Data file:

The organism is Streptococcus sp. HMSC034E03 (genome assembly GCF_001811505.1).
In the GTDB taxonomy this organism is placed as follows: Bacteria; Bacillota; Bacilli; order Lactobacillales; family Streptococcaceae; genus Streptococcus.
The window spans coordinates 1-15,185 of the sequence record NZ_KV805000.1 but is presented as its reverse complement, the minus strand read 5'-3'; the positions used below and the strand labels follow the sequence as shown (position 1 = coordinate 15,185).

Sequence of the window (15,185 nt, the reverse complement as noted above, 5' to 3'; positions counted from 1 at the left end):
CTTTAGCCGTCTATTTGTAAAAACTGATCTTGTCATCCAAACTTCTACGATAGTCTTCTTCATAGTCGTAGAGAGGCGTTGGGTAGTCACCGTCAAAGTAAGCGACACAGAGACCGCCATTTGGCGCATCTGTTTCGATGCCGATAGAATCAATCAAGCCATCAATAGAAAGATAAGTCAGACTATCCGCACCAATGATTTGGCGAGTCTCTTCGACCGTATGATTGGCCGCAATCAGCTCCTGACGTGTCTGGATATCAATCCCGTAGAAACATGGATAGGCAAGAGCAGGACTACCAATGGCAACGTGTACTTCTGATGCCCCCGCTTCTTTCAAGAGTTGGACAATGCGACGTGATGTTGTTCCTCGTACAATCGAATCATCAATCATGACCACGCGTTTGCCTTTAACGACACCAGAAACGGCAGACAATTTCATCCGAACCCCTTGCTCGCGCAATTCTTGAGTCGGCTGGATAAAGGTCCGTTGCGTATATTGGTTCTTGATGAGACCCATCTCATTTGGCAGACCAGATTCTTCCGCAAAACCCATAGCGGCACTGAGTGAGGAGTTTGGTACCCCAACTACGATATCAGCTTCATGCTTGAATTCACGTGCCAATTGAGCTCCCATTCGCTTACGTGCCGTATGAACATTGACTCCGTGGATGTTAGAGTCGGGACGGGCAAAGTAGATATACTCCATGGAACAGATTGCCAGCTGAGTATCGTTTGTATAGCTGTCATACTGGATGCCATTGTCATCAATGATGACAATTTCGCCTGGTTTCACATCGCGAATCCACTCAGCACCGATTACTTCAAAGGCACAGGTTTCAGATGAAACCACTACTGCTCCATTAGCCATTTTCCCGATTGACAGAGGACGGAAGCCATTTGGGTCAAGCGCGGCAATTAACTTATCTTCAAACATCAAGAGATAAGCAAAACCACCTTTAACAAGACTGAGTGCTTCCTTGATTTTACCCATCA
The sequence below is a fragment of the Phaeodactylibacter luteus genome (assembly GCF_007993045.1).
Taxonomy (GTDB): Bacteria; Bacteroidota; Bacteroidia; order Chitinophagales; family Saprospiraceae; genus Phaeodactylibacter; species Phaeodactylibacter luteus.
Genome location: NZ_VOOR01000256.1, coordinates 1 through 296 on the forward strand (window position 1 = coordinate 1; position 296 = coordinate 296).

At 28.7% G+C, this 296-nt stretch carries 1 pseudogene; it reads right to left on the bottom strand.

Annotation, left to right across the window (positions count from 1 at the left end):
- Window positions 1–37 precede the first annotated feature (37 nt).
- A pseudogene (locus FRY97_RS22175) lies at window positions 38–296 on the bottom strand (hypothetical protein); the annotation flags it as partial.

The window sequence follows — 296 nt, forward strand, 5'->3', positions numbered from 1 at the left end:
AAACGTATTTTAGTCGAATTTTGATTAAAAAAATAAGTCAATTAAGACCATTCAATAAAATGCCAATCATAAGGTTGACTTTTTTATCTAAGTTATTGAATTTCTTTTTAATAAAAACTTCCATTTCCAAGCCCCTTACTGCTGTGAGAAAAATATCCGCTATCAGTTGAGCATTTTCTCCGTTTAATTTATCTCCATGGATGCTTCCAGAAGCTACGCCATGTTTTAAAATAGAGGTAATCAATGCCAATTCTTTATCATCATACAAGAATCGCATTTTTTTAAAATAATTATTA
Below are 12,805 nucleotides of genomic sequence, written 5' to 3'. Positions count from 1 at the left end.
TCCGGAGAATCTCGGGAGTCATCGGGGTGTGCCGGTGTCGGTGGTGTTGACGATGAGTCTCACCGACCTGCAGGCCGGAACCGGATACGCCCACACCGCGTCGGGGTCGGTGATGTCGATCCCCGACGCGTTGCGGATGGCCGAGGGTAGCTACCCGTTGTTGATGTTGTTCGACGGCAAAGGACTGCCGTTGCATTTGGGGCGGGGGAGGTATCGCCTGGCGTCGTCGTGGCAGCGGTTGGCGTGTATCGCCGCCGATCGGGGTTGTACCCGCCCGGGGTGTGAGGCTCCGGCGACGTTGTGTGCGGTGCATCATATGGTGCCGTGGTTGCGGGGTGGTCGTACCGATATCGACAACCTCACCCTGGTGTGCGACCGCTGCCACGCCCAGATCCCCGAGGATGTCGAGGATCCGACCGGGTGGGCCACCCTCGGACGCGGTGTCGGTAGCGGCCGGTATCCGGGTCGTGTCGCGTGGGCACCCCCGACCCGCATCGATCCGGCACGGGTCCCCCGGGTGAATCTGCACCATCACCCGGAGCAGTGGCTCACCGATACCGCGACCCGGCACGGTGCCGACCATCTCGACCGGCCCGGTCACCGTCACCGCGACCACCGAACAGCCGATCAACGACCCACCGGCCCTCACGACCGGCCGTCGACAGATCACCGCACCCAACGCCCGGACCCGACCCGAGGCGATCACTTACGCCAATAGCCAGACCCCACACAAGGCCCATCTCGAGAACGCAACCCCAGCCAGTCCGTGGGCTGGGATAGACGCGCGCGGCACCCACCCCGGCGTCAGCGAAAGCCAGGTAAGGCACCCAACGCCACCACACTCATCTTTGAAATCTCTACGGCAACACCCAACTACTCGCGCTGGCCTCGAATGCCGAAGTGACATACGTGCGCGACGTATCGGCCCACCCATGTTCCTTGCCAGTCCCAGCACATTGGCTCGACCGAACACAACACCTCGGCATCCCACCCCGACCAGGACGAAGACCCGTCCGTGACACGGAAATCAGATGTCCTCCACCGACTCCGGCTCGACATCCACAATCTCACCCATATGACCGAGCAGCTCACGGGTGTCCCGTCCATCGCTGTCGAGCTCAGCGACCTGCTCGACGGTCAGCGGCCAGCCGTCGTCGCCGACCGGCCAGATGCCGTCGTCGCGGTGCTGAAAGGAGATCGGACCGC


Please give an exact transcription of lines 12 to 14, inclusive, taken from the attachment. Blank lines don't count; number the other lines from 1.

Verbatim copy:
- A pseudogene (locus FRY97_RS22175) lies at window positions 38–296 on the bottom strand (hypothetical protein); the annotation flags it as partial.

The window sequence follows — 296 nt, forward strand, 5'->3', positions numbered from 1 at the left end:
AAACGTATTTTAGTCGAATTTTGATTAAAAAAATAAGTCAATTAAGACCATTCAATAAAATGCCAATCATAAGGTTGACTTTTTTATCTAAGTTATTGAATTTCTTTTTAATAAAAACTTCCATTTCCAAGCCCCTTACTGCTGTGAGAAAAATATCCGCTATCAGTTGAGCATTTTCTCCGTTTAATTTATCTCCATGGATGCTTCCAGAAGCTACGCCATGTTTTAAAATAGAGGTAATCAATGCCAATTCTTTATCATCATACAAGAATCGCATTTTTTTAAAATAATTATTA